A timber milling company must pay $69,000 after an employee lost a chunk of his finger in machinery.
Juken New Zealand was fined $57,000 and ordered to pay $12,000 in reparations today after an employee got his finger caught in a timber veneer dryer.
WorkSafe New Zealand said the incident last November led to partial amputation of the man's right index finger.
The company was sentenced today in Masterton District Court for failing to take all practicable steps to ensure the safety of its employee.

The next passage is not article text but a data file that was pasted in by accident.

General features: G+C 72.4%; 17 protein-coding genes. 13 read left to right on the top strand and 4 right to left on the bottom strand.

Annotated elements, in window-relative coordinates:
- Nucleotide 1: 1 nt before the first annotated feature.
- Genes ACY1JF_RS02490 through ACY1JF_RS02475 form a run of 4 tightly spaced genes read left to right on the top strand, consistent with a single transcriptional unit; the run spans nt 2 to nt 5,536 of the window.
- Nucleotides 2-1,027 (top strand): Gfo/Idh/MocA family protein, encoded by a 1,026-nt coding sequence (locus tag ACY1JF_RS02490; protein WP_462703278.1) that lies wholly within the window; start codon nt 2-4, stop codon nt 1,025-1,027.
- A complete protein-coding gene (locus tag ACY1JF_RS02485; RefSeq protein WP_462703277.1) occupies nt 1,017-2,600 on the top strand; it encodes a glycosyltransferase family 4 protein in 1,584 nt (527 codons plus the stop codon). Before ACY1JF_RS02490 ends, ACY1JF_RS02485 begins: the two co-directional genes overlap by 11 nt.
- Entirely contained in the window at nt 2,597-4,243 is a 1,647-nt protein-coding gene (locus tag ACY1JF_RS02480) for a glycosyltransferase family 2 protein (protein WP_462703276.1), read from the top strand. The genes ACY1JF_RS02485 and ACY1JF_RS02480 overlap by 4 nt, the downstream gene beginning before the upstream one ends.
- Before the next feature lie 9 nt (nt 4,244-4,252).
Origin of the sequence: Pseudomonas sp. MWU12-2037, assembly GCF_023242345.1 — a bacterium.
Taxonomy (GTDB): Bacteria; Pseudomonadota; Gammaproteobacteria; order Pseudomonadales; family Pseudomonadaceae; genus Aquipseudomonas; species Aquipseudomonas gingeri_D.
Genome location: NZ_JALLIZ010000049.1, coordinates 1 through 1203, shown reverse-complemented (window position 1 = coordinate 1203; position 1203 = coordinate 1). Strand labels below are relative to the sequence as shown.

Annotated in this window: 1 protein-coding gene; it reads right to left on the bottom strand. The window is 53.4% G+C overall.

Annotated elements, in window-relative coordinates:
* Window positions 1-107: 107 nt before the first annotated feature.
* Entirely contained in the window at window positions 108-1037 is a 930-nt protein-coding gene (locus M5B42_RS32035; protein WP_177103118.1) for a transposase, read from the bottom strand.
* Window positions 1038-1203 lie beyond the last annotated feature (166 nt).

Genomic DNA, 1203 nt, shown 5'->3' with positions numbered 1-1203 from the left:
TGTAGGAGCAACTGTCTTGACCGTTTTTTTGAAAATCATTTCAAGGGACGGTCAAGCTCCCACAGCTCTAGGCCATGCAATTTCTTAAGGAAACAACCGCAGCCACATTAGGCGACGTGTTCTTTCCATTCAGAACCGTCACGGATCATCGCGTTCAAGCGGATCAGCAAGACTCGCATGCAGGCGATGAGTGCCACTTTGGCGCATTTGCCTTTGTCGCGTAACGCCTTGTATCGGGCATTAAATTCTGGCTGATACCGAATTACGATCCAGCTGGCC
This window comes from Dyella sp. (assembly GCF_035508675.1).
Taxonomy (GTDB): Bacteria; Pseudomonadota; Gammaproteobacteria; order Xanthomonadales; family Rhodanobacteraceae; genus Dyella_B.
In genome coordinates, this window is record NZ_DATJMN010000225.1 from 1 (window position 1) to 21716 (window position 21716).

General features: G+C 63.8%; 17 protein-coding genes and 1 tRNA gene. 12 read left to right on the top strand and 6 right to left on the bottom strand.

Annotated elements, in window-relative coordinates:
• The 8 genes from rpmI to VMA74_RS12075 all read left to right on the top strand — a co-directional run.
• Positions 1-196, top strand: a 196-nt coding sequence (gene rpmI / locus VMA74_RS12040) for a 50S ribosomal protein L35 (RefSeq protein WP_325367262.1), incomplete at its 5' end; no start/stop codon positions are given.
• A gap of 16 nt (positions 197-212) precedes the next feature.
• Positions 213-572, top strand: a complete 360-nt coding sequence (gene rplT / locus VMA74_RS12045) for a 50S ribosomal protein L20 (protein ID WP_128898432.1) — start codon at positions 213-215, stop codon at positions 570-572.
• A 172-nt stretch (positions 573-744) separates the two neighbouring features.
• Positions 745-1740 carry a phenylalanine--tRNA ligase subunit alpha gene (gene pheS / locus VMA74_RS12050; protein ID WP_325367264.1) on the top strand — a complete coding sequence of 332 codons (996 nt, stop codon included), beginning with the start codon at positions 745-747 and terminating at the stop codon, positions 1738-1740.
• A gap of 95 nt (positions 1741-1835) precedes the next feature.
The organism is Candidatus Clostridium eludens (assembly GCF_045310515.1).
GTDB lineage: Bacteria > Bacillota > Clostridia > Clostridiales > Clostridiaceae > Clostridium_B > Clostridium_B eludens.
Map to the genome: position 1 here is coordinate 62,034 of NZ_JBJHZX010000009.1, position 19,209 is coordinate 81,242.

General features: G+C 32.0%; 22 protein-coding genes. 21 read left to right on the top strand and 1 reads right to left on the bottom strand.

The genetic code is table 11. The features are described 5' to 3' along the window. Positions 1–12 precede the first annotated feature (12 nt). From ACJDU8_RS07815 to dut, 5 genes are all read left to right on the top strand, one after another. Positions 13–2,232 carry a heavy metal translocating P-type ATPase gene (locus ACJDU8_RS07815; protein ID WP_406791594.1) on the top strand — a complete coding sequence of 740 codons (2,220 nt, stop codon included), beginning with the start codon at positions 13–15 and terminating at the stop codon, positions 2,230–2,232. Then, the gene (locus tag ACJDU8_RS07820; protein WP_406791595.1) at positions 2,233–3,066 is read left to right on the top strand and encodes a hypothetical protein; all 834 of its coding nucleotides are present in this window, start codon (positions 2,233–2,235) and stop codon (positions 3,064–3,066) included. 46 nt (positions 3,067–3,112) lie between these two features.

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WorkSafe said Juken failed to guard the dryer to stop employees from accessing dangerous parts of the the machine.
WorkSafe chief inspector Keith Stewart said there was a similar accident at Juken in 2012.
"It is critical that companies review health and safety incidents and ensure similar events don't happen again," Mr Stewart said.
"For this type of accident to be repeated indicates a significant failure on behalf of the company to learn from a previous accident."
Juken could not immediately be reached for comment but a company website said Juken employed nearly 900 people at "four modern, efficient and environmentally clean" wood processing mills.
"We believe that a safe and healthy work environment is a basic and essential requirement of being a good employer, and a key ingredient in producing good products," the company added.